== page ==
Subsurface propagation of partial ring cracks under rolling contact. Part II. Fracture mechanics analysis

This source preferred by Mark Hadfield

Authors: Zhao, P., Hadfield, M., Wang, Y. and Vieillard, C.

http://www.sciencedirect.com/science?_ob=ArticleURL&_udi=B6V5B-4J2KT7P-4&_user=1682380&_coverDate=08%2F30%2F2006&_rdoc=1&_fmt=&_orig=search&_sort=d&view=c&_acct=C000011378&_version=1&_urlVersion=0&_userid=1682380&md5=5703f63a6b4be213af130d6961b4a958

Journal: Wear

Volume: 261

Pages: 390-397

ISSN: 0043-1648

DOI: 10.1016/j.wear.2005.11.002

Surface ring crack defects are normally found on the surfaces of ceramic balls. These ring cracks are circular extending for approximately one quarter of circumference of a circle and these cracks can significantly reduce rolling contact fatigue life. In this study, a boundary element analysis was carried out to identify the main factors governing the propagation of sub-surface cracks. The calculations of the main stress intensity factors (SIF), KI and KII, were made to determine which factors were important for crack propagation. Various geometries of the ring crack were selected to investigate their effect on the subsurface propagation of the ring crack and calculated results showed the most important factor of crack geometry was shown to be the subsurface crack length with crack radius. Crack angle and arc length was shown to have relatively little effect. The KII values were mainly affected by load, crack length and crack face friction. Increasing the load or crack length resulted in an increase in absolute KII values, but high crack face friction led to lower KII. Lubricants with less ability to penetrate a crack and thereby increase crack face friction should therefore give a better rolling contact fatigue performance. The numerical results were verified by a comprehensive experimental study [20], which show that present predictions of subsurface crack growth are consistent with the experimental observations.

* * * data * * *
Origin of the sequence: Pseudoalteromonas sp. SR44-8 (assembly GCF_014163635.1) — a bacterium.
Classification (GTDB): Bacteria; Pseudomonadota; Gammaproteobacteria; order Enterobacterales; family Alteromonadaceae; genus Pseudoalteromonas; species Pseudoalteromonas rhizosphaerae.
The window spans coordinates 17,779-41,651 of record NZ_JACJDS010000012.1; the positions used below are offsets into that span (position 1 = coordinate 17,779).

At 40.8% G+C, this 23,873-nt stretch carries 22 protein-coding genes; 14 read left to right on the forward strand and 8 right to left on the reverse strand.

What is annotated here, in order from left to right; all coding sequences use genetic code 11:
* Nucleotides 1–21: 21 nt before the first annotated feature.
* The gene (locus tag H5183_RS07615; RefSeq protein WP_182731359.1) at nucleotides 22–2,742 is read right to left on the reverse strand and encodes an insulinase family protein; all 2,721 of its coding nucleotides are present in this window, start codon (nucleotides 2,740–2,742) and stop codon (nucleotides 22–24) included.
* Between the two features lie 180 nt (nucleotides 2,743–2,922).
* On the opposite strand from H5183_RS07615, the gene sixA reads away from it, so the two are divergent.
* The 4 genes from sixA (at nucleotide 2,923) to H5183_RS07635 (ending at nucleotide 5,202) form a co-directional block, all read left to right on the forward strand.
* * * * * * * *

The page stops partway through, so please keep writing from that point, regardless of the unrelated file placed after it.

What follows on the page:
This data was imported from Scopus:

Authors: Zhao, P., Hadfield, M., Wang, Y. and Vieillard, C.

Journal: Wear

Volume: 261

Issue: 3-4

Pages: 390-397

ISSN: 0043-1648

DOI: 10.1016/j.wear.2005.11.002

Surface ring crack defects are normally found on the surfaces of ceramic balls. These ring cracks are circular extending for approximately one quarter of circumference of a circle and these cracks can significantly reduce rolling contact fatigue life. In this study, a boundary element analysis was carried out to identify the main factors governing the propagation of sub-surface cracks. The calculations of the main stress intensity factors (SIF), KI and KII, were made to determine which factors were important for crack propagation. Various geometries of the ring crack were selected to investigate their effect on the subsurface propagation of the ring crack and calculated results showed the most important factor of crack geometry was shown to be the subsurface crack length with crack radius. Crack angle and arc length was shown to have relatively little effect. The KII values were mainly affected by load, crack length and crack face friction. Increasing the load or crack length resulted in an increase in absolute KII values, but high crack face friction led to lower KII. Lubricants with less ability to penetrate a crack and thereby increase crack face friction should therefore give a better rolling contact fatigue performance. The numerical results were verified by a comprehensive experimental study [20], which show that present predictions of subsurface crack growth are consistent with the experimental observations. © 2005 Elsevier B.V. All rights reserved.

This data was imported from Web of Science (Lite):

Authors: Zhao, P., Hadfield, M., Wang, Y. and Vieillard, C.

Journal: WEAR

Volume: 261

Issue: 3-4

Pages: 390-397

ISSN: 0043-1648

DOI: 10.1016/j.wear.2005.11.002

The data on this page was last updated at 05:16 on April 4, 2020.